While much of the world’s attention is once again on the Middle East, we should not lose focus on Eastern Europe.
In recent weeks, the rhetoric has ratcheted up, and so has the movement of troops and supplies.
As Russia continues to pour more military assets into the newly-annexed Crimea, concerns are that a bigger push into Ukraine and, possibly, Moldova may follow.
Earlier this week, Romania’s Prime Minister, and frontrunner in the country’s November presidential election, said that Moldova and Romania should be unified ahead of the 100-year anniversary of the first great reunification that occurred in 1918.
The reaction across parts of Moldova and Russia was horror.
Moldova, like neighboring Ukraine, is a divided country, with a Romanian-speaking majority and a Russian-speaking minority.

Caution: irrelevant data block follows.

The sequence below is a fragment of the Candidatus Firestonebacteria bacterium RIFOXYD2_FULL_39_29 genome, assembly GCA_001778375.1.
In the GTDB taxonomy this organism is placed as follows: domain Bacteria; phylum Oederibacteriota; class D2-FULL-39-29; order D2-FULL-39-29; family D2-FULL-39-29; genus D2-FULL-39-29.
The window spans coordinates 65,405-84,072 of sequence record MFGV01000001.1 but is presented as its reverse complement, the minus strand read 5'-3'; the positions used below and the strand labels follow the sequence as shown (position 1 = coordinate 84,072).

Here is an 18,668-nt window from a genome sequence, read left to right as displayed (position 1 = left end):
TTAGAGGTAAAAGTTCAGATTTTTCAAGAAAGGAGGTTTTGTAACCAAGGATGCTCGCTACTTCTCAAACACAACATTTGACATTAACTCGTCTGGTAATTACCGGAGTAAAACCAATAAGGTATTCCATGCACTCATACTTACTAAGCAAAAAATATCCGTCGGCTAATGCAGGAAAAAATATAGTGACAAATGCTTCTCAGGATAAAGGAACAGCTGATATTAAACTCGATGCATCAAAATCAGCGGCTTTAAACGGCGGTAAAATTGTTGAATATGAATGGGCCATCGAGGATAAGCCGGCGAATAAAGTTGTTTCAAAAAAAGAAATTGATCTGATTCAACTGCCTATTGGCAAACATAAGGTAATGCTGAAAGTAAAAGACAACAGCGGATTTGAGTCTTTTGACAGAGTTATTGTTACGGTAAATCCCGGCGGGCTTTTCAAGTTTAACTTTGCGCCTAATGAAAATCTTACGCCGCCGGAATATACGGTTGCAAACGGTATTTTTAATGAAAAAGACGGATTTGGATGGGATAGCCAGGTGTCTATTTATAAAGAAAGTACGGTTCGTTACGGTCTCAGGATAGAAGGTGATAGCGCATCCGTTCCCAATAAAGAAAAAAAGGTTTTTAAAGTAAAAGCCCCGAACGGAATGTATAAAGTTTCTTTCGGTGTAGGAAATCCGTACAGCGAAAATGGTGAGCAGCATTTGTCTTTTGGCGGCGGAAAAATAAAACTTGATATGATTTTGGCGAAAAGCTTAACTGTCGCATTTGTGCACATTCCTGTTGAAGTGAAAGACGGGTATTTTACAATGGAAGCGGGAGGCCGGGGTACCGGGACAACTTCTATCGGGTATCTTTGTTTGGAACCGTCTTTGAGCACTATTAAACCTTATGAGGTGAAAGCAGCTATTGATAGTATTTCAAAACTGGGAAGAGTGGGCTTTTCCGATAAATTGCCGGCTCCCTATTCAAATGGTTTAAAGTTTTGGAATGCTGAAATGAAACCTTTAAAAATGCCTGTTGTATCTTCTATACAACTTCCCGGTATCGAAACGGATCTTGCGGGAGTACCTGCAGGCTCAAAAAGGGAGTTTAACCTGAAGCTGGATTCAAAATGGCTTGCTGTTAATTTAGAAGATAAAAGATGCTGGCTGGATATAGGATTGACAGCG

Having been there many times, I can attest that one easily recognizes the division. My forthcoming book Geopolitics, Development, and National Security: Romania and Moldova at the Crossroads (New York; Springer) details this further.
In addition, Russia has effectively controlled the region of Transnistria for 25 years, which lies between Ukraine and Moldova.
For all of this, NATO is laying low, hoping not to provoke a Russian response in the Black Sea or Baltic regions.
Dishearteningly, Russia’s Putin reportedly boasted to the Ukrainian president that Russian troops could be in five NATO capitals within a mere two days.